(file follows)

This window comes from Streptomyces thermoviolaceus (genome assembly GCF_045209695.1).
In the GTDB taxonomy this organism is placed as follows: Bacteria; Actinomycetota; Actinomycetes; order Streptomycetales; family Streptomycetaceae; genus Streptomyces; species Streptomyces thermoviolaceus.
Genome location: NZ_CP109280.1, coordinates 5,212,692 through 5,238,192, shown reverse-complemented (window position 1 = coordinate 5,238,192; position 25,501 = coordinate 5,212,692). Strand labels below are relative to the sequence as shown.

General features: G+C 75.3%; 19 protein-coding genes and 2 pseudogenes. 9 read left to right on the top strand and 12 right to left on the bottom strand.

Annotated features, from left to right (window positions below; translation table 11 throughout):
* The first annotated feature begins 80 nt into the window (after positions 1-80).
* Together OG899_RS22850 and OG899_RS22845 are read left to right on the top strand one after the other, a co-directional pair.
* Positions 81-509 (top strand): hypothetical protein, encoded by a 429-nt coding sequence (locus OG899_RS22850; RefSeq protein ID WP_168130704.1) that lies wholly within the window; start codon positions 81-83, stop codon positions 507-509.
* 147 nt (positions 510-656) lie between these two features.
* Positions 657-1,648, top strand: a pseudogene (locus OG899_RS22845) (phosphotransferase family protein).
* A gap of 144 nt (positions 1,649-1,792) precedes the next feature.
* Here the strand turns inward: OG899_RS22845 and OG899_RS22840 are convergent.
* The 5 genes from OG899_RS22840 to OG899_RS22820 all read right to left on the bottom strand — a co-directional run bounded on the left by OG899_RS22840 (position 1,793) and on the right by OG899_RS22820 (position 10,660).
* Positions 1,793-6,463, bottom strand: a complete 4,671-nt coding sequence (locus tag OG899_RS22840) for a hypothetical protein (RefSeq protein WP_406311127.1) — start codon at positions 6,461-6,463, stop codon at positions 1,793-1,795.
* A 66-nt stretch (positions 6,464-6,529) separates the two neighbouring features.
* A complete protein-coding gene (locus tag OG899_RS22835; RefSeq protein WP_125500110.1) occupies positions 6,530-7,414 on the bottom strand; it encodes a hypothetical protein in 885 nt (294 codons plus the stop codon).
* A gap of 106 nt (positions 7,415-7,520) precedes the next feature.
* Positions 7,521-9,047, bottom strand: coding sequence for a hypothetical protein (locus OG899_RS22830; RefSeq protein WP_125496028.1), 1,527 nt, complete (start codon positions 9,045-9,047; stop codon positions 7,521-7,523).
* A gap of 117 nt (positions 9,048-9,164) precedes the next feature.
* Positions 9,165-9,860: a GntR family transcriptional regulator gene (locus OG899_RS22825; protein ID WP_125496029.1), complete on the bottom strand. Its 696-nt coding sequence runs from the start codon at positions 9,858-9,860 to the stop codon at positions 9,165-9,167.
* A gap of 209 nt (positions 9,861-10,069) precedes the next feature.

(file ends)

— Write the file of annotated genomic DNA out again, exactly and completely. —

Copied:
This window comes from Streptomyces thermoviolaceus (genome assembly GCF_045209695.1).
In the GTDB taxonomy this organism is placed as follows: Bacteria; Actinomycetota; Actinomycetes; order Streptomycetales; family Streptomycetaceae; genus Streptomyces; species Streptomyces thermoviolaceus.
Genome location: NZ_CP109280.1, coordinates 5,212,692 through 5,238,192, shown reverse-complemented (window position 1 = coordinate 5,238,192; position 25,501 = coordinate 5,212,692). Strand labels below are relative to the sequence as shown.

General features: G+C 75.3%; 19 protein-coding genes and 2 pseudogenes. 9 read left to right on the top strand and 12 right to left on the bottom strand.

Annotated features, from left to right (window positions below; translation table 11 throughout):
* The first annotated feature begins 80 nt into the window (after positions 1-80).
* Together OG899_RS22850 and OG899_RS22845 are read left to right on the top strand one after the other, a co-directional pair.
* Positions 81-509 (top strand): hypothetical protein, encoded by a 429-nt coding sequence (locus OG899_RS22850; RefSeq protein ID WP_168130704.1) that lies wholly within the window; start codon positions 81-83, stop codon positions 507-509.
* 147 nt (positions 510-656) lie between these two features.
* Positions 657-1,648, top strand: a pseudogene (locus OG899_RS22845) (phosphotransferase family protein).
* A gap of 144 nt (positions 1,649-1,792) precedes the next feature.
* Here the strand turns inward: OG899_RS22845 and OG899_RS22840 are convergent.
* The 5 genes from OG899_RS22840 to OG899_RS22820 all read right to left on the bottom strand — a co-directional run bounded on the left by OG899_RS22840 (position 1,793) and on the right by OG899_RS22820 (position 10,660).
* Positions 1,793-6,463, bottom strand: a complete 4,671-nt coding sequence (locus tag OG899_RS22840) for a hypothetical protein (RefSeq protein WP_406311127.1) — start codon at positions 6,461-6,463, stop codon at positions 1,793-1,795.
* A 66-nt stretch (positions 6,464-6,529) separates the two neighbouring features.
* A complete protein-coding gene (locus tag OG899_RS22835; RefSeq protein WP_125500110.1) occupies positions 6,530-7,414 on the bottom strand; it encodes a hypothetical protein in 885 nt (294 codons plus the stop codon).
* A gap of 106 nt (positions 7,415-7,520) precedes the next feature.
* Positions 7,521-9,047, bottom strand: coding sequence for a hypothetical protein (locus OG899_RS22830; RefSeq protein WP_125496028.1), 1,527 nt, complete (start codon positions 9,045-9,047; stop codon positions 7,521-7,523).
* A gap of 117 nt (positions 9,048-9,164) precedes the next feature.
* Positions 9,165-9,860: a GntR family transcriptional regulator gene (locus OG899_RS22825; protein ID WP_125496029.1), complete on the bottom strand. Its 696-nt coding sequence runs from the start codon at positions 9,858-9,860 to the stop codon at positions 9,165-9,167.
* A gap of 209 nt (positions 9,861-10,069) precedes the next feature.